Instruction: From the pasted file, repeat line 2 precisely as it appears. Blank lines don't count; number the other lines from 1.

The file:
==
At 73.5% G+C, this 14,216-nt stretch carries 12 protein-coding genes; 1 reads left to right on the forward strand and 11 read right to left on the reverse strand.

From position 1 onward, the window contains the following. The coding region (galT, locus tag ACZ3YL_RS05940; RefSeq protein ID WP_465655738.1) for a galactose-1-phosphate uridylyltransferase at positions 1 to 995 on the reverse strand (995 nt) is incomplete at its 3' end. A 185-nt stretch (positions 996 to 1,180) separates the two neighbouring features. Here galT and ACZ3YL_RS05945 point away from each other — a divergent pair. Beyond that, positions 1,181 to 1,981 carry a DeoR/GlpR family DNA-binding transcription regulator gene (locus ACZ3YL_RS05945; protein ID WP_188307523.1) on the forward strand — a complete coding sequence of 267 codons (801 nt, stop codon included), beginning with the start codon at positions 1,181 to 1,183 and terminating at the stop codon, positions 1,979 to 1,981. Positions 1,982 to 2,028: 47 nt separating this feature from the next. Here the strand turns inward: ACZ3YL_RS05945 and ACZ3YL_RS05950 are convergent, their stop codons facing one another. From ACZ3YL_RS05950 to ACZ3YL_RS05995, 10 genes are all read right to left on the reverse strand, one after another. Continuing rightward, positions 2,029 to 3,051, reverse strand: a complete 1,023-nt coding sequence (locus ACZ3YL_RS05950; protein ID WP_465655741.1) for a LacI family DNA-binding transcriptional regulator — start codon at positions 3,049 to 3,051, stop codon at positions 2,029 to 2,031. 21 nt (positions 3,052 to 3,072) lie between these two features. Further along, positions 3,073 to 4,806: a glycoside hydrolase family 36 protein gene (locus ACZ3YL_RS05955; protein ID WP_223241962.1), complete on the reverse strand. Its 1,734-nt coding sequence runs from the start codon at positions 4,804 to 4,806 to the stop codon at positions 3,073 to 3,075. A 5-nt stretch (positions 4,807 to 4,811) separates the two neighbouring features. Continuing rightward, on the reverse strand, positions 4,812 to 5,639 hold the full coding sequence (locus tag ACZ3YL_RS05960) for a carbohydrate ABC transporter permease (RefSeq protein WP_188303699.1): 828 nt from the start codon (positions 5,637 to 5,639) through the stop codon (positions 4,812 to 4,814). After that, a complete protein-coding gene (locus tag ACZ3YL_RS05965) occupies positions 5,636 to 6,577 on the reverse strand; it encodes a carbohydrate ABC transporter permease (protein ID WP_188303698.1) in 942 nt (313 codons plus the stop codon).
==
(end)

From position 1 onward, the window contains the following. The coding region (galT, locus tag ACZ3YL_RS05940; RefSeq protein ID WP_465655738.1) for a galactose-1-phosphate uridylyltransferase at positions 1 to 995 on the reverse strand (995 nt) is incomplete at its 3' end. A 185-nt stretch (positions 996 to 1,180) separates the two neighbouring features. Here galT and ACZ3YL_RS05945 point away from each other — a divergent pair. Beyond that, positions 1,181 to 1,981 carry a DeoR/GlpR family DNA-binding transcription regulator gene (locus ACZ3YL_RS05945; protein ID WP_188307523.1) on the forward strand — a complete coding sequence of 267 codons (801 nt, stop codon included), beginning with the start codon at positions 1,181 to 1,183 and terminating at the stop codon, positions 1,979 to 1,981. Positions 1,982 to 2,028: 47 nt separating this feature from the next. Here the strand turns inward: ACZ3YL_RS05945 and ACZ3YL_RS05950 are convergent, their stop codons facing one another. From ACZ3YL_RS05950 to ACZ3YL_RS05995, 10 genes are all read right to left on the reverse strand, one after another. Continuing rightward, positions 2,029 to 3,051, reverse strand: a complete 1,023-nt coding sequence (locus ACZ3YL_RS05950; protein ID WP_465655741.1) for a LacI family DNA-binding transcriptional regulator — start codon at positions 3,049 to 3,051, stop codon at positions 2,029 to 2,031. 21 nt (positions 3,052 to 3,072) lie between these two features. Further along, positions 3,073 to 4,806: a glycoside hydrolase family 36 protein gene (locus ACZ3YL_RS05955; protein ID WP_223241962.1), complete on the reverse strand. Its 1,734-nt coding sequence runs from the start codon at positions 4,804 to 4,806 to the stop codon at positions 3,073 to 3,075. A 5-nt stretch (positions 4,807 to 4,811) separates the two neighbouring features. Continuing rightward, on the reverse strand, positions 4,812 to 5,639 hold the full coding sequence (locus tag ACZ3YL_RS05960) for a carbohydrate ABC transporter permease (RefSeq protein WP_188303699.1): 828 nt from the start codon (positions 5,637 to 5,639) through the stop codon (positions 4,812 to 4,814). After that, a complete protein-coding gene (locus tag ACZ3YL_RS05965) occupies positions 5,636 to 6,577 on the reverse strand; it encodes a carbohydrate ABC transporter permease (protein ID WP_188303698.1) in 942 nt (313 codons plus the stop codon).